2. Make sure you remain positive and clear. Do not fall into temptation and hire a bad fit. Sometimes you will find  a VC is checking your process and the referral was in fact not who they wanted you to hire. Underhanded yes, happens… you bet!
  3. Always make sure you keep your team on point building for a consistant process and reply. This will  show well and prevent further complications.   The major thrust of this questions seems to drive at how you respond while not taking on a person that might be a liability.

Scenario#4: Candidate has a strong educational background, interviews well-technically and personally; but only has 1 year of experience and it’s a senior role. What do you do with him/her?

  1. First, be fair with the expectations and communicate  challenges directly. Such as; perception is reality and the X team might take time to blend with a new candidate. Make sure that you give the candidate clear instruction on how to learn  favored methods and styles giving as many books/ links to that person as possible.
  2. Set up a X team mentor for the new candidate. Insure there is a success
  3. Insure that you 360 new employees more quickly and that the process insures a clear communication line.  OF course this is advice for a senior position.  Scale as required.

Scenario#5: Candidate interviews extremely well, entire team gives him/her the thumbs up…but when asked for references he/she cannot produce any within the last 5 years.

  1. Personal references are as good as any. Not produce them could be a show stopper. Give options and times with your rational.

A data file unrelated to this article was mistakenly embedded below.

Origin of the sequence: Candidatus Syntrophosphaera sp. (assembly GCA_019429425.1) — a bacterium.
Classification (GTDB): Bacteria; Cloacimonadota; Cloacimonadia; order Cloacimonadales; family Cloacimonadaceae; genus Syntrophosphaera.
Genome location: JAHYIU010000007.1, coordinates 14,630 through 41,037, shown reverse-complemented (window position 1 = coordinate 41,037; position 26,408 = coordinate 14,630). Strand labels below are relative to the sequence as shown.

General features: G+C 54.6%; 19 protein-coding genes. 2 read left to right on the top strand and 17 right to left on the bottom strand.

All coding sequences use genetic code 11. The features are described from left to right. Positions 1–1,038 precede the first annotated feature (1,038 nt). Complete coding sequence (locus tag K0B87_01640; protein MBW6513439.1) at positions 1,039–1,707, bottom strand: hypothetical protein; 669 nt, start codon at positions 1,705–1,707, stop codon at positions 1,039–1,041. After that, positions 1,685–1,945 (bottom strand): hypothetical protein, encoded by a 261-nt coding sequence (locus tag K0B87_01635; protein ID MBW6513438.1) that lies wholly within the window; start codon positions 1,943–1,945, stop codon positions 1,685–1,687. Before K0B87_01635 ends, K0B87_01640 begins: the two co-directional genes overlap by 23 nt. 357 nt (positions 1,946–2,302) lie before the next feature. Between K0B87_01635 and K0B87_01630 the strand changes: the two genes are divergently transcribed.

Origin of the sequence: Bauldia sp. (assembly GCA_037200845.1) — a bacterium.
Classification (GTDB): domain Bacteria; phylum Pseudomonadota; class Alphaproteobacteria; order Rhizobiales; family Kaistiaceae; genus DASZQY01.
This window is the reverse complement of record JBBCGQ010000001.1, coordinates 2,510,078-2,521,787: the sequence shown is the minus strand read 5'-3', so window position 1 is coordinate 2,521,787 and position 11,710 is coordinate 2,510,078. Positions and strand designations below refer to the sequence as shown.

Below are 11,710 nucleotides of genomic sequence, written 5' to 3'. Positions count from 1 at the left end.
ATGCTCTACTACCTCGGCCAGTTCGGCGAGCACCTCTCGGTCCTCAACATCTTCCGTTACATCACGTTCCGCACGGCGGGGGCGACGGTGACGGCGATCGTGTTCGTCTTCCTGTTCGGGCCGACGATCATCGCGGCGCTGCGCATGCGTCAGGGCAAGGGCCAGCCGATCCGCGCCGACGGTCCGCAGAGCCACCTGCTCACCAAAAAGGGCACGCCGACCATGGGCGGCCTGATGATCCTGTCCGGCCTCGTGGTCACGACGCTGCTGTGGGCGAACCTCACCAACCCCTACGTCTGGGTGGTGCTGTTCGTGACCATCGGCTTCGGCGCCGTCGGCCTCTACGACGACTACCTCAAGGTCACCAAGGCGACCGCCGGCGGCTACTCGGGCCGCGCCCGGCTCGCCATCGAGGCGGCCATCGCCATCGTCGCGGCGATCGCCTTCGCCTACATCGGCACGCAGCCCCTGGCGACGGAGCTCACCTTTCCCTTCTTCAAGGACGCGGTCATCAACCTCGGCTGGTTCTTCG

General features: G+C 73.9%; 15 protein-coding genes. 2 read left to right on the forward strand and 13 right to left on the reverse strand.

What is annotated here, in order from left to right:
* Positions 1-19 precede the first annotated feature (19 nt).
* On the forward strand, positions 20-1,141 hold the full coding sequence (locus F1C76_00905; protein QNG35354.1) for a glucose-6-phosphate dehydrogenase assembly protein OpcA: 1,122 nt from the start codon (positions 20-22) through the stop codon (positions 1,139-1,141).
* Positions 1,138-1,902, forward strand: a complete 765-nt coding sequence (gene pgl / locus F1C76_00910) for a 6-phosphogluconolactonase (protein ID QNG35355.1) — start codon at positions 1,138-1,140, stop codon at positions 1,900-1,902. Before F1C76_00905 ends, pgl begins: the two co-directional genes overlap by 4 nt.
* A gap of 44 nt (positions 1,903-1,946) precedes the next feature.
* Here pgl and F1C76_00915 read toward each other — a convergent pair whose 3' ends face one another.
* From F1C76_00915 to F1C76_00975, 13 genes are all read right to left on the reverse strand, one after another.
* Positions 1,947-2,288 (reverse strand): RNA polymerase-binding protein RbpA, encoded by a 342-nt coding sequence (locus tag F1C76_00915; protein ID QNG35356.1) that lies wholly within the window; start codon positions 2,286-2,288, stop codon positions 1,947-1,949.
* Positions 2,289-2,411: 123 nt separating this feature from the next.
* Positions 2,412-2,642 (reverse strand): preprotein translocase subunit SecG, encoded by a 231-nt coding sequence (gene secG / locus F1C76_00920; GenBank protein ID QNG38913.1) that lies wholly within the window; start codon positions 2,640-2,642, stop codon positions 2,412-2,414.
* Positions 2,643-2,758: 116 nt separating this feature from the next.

2. Perform a more extensive security and background check to insure the hire. It’s all about a fair chance and not presuming guilt – could be as simple as country or language barrier and nothing more.  I have seen where someone had worked for family and was embarrassed
  3. Offer the job and put more restrictions on the standard offer. Given you have cause you can justify it.  Simply double the time on probation or change vesting options. It’s always a balance, clear it with legal and your HR process. Employment law is one you don’t want to cross, even on new hires.

Scenario#6: Candidate is not an exact fit for the position he/she interviewed for, but is extremely smart and well-rounded. What do you do with him/her- Hire for skillset match or hire for potential?

  1. First off. Never force fit on promise. Sad as that is, don’t upset your process with the desire to have someone “Workout”.  Seldom happens in marriages, why would it work in the office?
  2. Offer them a contracting position and create a short term role. Good people will find place in a company when the culture or departments accept them
  3. Have them write a perfect job outline or rec.  They interviewed and have X% of matching traits. Maybe they will enlighten you and staff to a whole new role that expands the current requirement and allows them to fit. You never know if you don’t ask. In some roles and large companies this is not possible, in startups. Innovate!

Also, take a read on Why Companies Aren’t Getting the Employees They Need

“Only about 10% of the people in IT jobs during the Silicon Valley tech boom of the 1990s, for example, had IT-related degrees.”

Thats my take.  What’s yours?